Germany’s Thomas Rohler who won the gold in Rio is not part of the Tokyo Olympics. He is injured. The standard of Javelin Throw is so high these days. Winning a medal in Javelin is not easy. I know my personal best is 86.23m, but that doesn’t mean I will win a medal. If a medal has to come it can come at 84 plus score, if not then it won’t come in 90m plus as well. Javelin throw is an unpredictable sport. Even a 90m plus throw can’t get you a medal sometimes. What if the other javelin throwers throw 92m plus? In the 2019 World Championships, Johannes Vetter of Germany threw 89.35m in the qualifying. But when the final started, he threw 85.37 and slipped to third position. Grenada’s Anderson Peters threw 86.89m to win the gold medal. So, you can’t predict anything until all the six throws are done. Every single point matters in Javelin. But I will give my best and hopefully return with a medal.

Image credit: Shivpal Singh’s Twitter handle
Have you been briefed about the precautionary measures you will have to take in Tokyo due to COVID-19?
I have been briefed about all the protocols by the Athletics Federation of India. First, we will be quarantined for three days. We have been instructed to wear masks and sanitise our hands properly. We will not be allowed to meet other athletes. We will be undergoing COVID-19 tests every second day.
Neeraj Chopra is another Indian Javelin thrower who will be travelling with you for the Tokyo Olympics. Can you tell us something about your bonhomie with him both and on and off the field?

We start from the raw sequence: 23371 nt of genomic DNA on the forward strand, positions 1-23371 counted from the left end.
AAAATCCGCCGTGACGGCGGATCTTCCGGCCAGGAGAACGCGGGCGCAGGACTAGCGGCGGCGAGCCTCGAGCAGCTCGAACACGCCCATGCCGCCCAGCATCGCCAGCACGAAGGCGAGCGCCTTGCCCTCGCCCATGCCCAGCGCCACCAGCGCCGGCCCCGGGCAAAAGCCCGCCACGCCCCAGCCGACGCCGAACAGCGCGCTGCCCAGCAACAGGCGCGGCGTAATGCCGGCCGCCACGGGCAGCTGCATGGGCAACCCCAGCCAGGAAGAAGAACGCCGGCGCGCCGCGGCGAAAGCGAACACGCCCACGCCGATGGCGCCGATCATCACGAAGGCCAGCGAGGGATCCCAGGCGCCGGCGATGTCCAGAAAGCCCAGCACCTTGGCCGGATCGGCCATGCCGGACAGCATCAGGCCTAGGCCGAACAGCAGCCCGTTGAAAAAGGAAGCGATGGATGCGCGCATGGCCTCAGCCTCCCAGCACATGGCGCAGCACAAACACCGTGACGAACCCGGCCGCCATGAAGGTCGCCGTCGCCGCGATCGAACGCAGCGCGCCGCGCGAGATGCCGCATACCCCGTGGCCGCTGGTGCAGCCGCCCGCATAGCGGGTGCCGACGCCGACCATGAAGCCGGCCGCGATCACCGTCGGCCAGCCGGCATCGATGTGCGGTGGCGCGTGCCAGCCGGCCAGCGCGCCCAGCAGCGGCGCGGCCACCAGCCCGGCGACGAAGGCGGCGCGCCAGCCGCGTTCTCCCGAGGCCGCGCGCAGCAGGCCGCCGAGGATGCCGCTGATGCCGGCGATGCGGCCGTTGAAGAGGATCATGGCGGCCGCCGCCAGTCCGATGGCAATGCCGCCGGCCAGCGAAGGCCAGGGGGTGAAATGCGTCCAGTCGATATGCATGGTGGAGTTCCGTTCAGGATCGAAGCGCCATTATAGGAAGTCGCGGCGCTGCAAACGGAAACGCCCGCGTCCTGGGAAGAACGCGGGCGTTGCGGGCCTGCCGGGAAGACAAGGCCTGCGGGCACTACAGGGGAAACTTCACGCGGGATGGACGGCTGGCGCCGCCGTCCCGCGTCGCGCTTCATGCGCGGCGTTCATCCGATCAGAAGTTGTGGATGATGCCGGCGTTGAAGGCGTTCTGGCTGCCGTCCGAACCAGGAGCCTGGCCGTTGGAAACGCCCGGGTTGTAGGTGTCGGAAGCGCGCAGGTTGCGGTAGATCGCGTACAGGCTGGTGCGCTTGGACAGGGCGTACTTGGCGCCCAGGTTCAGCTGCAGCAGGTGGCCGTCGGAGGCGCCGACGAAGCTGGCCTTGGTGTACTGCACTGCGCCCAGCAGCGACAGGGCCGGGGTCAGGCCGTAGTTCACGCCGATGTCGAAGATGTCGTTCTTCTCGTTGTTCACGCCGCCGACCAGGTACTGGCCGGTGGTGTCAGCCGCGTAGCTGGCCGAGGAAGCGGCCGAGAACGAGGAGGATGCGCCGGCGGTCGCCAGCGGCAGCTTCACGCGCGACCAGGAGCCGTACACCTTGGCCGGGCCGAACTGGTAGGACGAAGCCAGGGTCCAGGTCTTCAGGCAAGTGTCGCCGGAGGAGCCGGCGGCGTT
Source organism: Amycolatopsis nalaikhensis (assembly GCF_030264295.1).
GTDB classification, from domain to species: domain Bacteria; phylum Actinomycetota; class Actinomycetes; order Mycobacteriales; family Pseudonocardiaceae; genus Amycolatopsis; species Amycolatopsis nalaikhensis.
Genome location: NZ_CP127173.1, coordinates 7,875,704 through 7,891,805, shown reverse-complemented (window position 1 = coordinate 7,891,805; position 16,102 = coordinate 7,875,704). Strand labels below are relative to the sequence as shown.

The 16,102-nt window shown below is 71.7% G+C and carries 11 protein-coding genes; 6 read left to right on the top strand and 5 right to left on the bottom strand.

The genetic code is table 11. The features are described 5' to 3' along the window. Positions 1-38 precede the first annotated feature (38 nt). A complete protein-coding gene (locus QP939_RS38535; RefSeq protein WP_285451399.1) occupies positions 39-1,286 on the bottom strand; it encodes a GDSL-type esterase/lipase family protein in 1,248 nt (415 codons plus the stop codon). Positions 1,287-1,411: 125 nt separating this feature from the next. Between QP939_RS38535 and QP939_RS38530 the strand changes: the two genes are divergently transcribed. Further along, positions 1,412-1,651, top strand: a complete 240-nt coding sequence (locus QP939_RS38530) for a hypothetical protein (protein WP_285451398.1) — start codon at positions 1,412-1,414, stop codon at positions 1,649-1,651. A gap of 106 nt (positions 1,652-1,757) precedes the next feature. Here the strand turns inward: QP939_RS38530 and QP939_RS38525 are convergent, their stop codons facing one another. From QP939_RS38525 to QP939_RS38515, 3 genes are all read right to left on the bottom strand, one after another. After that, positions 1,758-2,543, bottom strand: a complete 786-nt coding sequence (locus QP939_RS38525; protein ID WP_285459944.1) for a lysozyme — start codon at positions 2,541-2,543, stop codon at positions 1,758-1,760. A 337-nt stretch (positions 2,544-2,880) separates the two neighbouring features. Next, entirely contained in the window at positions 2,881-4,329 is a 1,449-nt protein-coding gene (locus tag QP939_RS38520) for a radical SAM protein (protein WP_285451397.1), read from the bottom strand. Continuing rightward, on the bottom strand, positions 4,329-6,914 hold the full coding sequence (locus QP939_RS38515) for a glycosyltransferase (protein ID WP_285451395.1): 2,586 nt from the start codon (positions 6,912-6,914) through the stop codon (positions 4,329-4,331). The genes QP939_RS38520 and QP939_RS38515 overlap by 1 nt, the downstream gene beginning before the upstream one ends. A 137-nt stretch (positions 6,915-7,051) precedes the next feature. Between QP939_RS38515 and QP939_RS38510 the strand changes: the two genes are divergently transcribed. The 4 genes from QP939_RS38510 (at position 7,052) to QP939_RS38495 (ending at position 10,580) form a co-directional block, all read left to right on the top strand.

We are very good friends. We share a great understanding. We have shared the same room in the past. He is a talented javelin thrower. We have trained together a number of times. I am sure he will do well at the Tokyo Olympics.

Neeraj Chopra (Photo credit: Alexander Hassenstein/Getty Images)
Neeraj is being tagged as a big medal contender for India at the Tokyo Olympics. Do you think he can win a medal in Tokyo?
I am sure he will bring a medal. I am not saying gold, silver or bronze, but I am confident that Neeraj will surely win a medal in Tokyo.
Who is your inspiration and why?
My uncle Jagmohan Singh. He is the one who first put a javelin in my hand and taught me the basics of the sport. He was a javelin thrower and a national gold medallist. He is working in the Navy.
Talk to us about your first-ever experience with a javelin. What was the support from the family like?
I was just 10 when my uncle gave me a big bamboo stick and I used it as a javelin. My father, uncle and brother were all javelin throwers. So, there was a lot of support from my family. I was so chubby when I was younger. I started at a very young age.
There is a school of thought that India will come back with the maximum medals they have ever won at an Olympics from Tokyo. Your take on that…
Definitely. I agree. India will bring a bagful of medals from Tokyo.
Which sport can win the most medals in Tokyo in your opinion?
Javelin throw. You will see two medals in javelin at the Tokyo Olympics.
PV Sindhu won a silver medal in Rio. Can she win another medal in Tokyo and match wrestler Sushil Kumar’s record of winning two individual Olympic medals?
I am sure she can. She has the ability to do it. She is an inspiration for many in the country. I want to wish her all the best.
Your message for Indian fans who are expecting very big things from the Indian contingent this time
I just want to request every Indian to cheer for us and pray that we all perform well in our respective sports and disciplines and win a medal for our country. We all want to make our country proud.